|Sailing into the sun – Lake Michigan, from Holland State Park (8/29/12)|
Pourquoi y-a-t-il quelque chose plutôt que rien?
Why is there Something rather than Nothing?
This question became my own as an undergraduate philosophy major at Northern Illinois University. Philosopher Michael Gelven introduced me to The Question, via Martin Heidegger. I had just been converted from a weak deism and practical atheism (the same thing?) to Christian theism. Welcome to the Big Questions of life.
It has been my recent delight to read Jim Holt’s new book on this question, Why Does the World Exist?: An Existential Detective Story. This book is excellent and sad.
It’s excellent. Extremely well-written. Holt is a very good scholar as he comes to grips with hard philosophical, theological, and scientific concepts. He really captures a representative, eclectic scholarly group. Big names are interviewed – Richard Swinburne, Adolph Grünbaum, David Deutsch, Andre Linde, Alex Vilenkin, Steven Weinberg, Roger Penrose, John Leslie, Derek Parfit, and the late John Updike. Wow!
Holt takes us on an intellectual and existential tour de cosmos. I have again been captivated. The Big Question seems now more important to me than ever. I feast and think on such things.
Holt’s book ends in sadness. For me. This is not all bad. He writes exquisitely about the death of his mother and the time he personally spent at her bedside, loving her with words and actions. I’m thankful he wrote about this. He writes of her last breath.
“I returned to the room to be alone with my mother’s body. Her eyes were still a little open, and her head was cocked to the right. I thought about what was going on in her brain, now that her heart had stopped and the blood had ceased to flow. Deprived of oxygen, the brain cells were frantically but vainly attempting to preserve their functioning until, with gathering speed, they chemically unraveled. Perhaps there had been a few seconds of guttering consciousness in my mother’s cortex before she vanished forever. I had just seen the infinitesimal transition from being to nothingness. The room had contained two selves; now it contained one.” (p. 273)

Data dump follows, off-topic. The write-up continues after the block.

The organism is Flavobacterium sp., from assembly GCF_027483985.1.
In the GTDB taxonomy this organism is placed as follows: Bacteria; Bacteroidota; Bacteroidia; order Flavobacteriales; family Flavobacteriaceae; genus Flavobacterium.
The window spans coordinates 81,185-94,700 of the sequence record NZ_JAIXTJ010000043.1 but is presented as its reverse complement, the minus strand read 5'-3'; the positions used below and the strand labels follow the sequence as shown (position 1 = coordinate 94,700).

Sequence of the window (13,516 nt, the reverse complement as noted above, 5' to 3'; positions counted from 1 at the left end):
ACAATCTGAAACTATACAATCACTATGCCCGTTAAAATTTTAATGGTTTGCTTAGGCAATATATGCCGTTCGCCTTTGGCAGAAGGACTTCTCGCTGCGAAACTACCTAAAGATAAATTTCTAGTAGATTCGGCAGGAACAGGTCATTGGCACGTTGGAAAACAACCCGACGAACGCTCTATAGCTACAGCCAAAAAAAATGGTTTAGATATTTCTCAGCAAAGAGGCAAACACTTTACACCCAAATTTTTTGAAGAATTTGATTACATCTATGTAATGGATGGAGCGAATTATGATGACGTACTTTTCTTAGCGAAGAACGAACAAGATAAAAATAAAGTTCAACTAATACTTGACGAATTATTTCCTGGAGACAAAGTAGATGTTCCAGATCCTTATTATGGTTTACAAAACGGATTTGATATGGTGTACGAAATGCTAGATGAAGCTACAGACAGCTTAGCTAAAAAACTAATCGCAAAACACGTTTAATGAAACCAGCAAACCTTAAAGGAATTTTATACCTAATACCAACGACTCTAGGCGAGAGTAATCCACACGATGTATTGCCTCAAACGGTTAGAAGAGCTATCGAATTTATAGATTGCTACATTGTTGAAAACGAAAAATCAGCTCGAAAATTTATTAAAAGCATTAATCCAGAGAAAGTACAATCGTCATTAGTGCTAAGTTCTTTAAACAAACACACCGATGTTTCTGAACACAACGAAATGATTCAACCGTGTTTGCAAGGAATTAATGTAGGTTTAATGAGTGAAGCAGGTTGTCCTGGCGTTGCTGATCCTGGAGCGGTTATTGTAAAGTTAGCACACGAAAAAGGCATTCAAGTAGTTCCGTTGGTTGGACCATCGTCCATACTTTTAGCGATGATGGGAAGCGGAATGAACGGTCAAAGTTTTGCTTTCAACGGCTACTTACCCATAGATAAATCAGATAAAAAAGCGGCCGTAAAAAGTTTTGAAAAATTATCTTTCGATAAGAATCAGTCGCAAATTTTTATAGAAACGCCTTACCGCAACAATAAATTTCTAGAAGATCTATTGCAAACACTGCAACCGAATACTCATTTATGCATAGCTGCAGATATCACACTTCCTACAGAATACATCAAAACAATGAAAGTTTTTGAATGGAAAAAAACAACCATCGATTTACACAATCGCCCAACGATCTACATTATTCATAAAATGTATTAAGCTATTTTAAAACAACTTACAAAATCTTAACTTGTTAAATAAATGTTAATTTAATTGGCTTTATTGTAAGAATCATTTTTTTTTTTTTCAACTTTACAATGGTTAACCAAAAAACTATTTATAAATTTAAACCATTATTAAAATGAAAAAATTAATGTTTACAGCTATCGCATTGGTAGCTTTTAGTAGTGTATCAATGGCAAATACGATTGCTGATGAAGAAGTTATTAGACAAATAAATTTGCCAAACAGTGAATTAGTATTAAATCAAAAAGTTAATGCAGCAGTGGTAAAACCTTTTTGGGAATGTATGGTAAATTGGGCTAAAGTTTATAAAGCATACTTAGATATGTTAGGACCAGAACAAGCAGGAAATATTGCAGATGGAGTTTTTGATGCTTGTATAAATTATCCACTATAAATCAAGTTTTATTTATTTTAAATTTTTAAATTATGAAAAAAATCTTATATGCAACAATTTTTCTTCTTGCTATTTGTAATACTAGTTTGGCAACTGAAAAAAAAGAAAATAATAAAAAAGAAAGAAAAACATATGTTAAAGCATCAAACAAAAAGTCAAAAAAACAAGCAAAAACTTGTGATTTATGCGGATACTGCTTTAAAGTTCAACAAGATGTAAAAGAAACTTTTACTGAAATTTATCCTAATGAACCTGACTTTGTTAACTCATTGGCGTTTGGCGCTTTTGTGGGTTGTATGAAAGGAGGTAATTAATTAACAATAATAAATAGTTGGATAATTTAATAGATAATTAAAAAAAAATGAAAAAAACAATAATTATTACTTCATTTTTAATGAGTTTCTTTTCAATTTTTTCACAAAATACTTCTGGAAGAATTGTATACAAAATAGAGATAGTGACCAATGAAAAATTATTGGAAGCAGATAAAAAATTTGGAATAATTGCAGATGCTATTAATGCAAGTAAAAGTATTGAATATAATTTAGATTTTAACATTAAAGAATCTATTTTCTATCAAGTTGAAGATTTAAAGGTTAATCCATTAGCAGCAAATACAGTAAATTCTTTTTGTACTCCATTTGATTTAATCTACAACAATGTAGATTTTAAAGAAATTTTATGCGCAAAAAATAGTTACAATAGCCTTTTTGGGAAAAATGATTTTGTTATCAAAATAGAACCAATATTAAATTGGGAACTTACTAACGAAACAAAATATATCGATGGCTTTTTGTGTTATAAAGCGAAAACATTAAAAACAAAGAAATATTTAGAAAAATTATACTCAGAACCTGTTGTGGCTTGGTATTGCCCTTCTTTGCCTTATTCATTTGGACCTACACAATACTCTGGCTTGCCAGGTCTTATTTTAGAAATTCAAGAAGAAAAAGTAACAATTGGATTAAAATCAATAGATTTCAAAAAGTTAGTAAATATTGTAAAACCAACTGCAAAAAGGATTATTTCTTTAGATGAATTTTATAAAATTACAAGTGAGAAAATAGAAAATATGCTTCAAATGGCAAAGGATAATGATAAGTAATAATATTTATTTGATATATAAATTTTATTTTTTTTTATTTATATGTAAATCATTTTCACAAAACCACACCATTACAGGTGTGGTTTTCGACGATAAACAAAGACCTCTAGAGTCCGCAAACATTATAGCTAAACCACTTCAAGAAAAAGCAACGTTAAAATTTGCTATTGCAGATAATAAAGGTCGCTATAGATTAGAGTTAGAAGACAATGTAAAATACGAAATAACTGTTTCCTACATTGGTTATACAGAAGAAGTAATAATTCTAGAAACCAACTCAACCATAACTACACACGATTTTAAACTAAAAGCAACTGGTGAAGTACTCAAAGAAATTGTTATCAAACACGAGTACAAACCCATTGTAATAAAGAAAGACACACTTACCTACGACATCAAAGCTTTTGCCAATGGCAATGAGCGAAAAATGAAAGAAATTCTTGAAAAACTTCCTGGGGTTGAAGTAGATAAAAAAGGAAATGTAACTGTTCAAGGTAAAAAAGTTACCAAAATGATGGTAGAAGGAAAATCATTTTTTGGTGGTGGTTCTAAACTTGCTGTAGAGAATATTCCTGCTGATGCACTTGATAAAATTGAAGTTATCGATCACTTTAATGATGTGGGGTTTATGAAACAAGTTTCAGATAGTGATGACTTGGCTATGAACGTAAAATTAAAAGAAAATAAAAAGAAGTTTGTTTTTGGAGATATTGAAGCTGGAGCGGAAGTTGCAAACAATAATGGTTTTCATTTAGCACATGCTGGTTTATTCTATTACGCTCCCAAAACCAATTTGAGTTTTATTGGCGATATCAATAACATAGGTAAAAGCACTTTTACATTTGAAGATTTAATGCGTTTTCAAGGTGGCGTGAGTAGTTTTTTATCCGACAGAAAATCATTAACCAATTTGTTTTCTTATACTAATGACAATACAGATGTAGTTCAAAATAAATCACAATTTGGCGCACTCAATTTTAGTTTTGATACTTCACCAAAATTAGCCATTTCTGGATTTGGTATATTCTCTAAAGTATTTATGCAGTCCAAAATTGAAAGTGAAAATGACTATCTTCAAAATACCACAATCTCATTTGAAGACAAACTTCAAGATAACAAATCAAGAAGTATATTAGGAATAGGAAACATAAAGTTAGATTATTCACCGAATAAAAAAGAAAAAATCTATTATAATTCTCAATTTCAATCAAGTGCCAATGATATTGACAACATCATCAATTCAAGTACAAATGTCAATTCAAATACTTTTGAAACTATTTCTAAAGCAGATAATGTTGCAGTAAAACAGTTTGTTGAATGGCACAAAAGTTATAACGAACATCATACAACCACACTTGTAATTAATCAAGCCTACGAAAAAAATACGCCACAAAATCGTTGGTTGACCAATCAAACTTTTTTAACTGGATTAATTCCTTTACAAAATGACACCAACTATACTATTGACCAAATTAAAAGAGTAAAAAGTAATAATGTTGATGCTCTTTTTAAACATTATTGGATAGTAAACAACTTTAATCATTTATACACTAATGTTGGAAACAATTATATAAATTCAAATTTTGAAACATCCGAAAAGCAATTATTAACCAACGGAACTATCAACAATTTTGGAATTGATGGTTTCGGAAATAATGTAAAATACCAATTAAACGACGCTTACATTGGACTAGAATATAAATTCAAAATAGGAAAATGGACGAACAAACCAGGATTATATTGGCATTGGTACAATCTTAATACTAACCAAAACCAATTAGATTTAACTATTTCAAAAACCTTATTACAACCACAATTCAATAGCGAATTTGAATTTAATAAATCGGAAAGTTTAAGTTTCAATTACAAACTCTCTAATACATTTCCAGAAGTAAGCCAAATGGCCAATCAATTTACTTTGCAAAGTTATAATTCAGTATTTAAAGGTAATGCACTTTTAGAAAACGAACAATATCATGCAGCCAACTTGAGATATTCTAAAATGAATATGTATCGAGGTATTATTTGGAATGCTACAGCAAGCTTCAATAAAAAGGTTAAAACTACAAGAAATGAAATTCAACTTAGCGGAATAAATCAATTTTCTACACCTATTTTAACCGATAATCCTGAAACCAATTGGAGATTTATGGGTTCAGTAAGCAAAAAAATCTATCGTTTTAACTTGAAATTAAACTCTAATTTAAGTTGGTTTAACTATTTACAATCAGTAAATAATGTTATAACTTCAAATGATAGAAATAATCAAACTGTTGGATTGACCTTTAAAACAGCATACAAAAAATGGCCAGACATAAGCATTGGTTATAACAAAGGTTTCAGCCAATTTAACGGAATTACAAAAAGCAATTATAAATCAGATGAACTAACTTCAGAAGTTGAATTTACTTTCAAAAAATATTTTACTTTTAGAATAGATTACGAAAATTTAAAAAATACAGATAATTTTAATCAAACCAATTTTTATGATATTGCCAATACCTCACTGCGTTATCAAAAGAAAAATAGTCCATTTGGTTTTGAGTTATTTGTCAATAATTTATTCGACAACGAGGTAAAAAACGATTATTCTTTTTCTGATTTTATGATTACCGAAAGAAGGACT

Not according to me, or Richard Swinburne.
My mother’s bones were musical. She moved, slightly and perciptibly, to music. She was grateful that her two sons played guitar and sang. A few days before she died I was with her in her room in the nursing home. It was bedtime. I brought my guitar to play for her. I played soft, beautiful, exquisite on my guitar, in love and honor, for her. She lie on the bed. She heard this. I finger-picked with all the excellence I had. Suddenly a voice from the room next door shouted, “Shut that thing up!!!” I stopped playing for a moment. Then, with utmost softness, I played for her again. I wasn’t going to deny her this pleasure and comfort.
A few days later I was in her apartment, and the call came that she was gone. Out of the foundational miracle of Somethingness grows the conviction that my mother had not now become “nothing.” God created, in the beginning. The One who powerfully created and sustains all that is, is more than able to recreate and raise my mother on that Final Day. From nothing, nothing comes. Ex nihilo, nihil fit. Unless… God.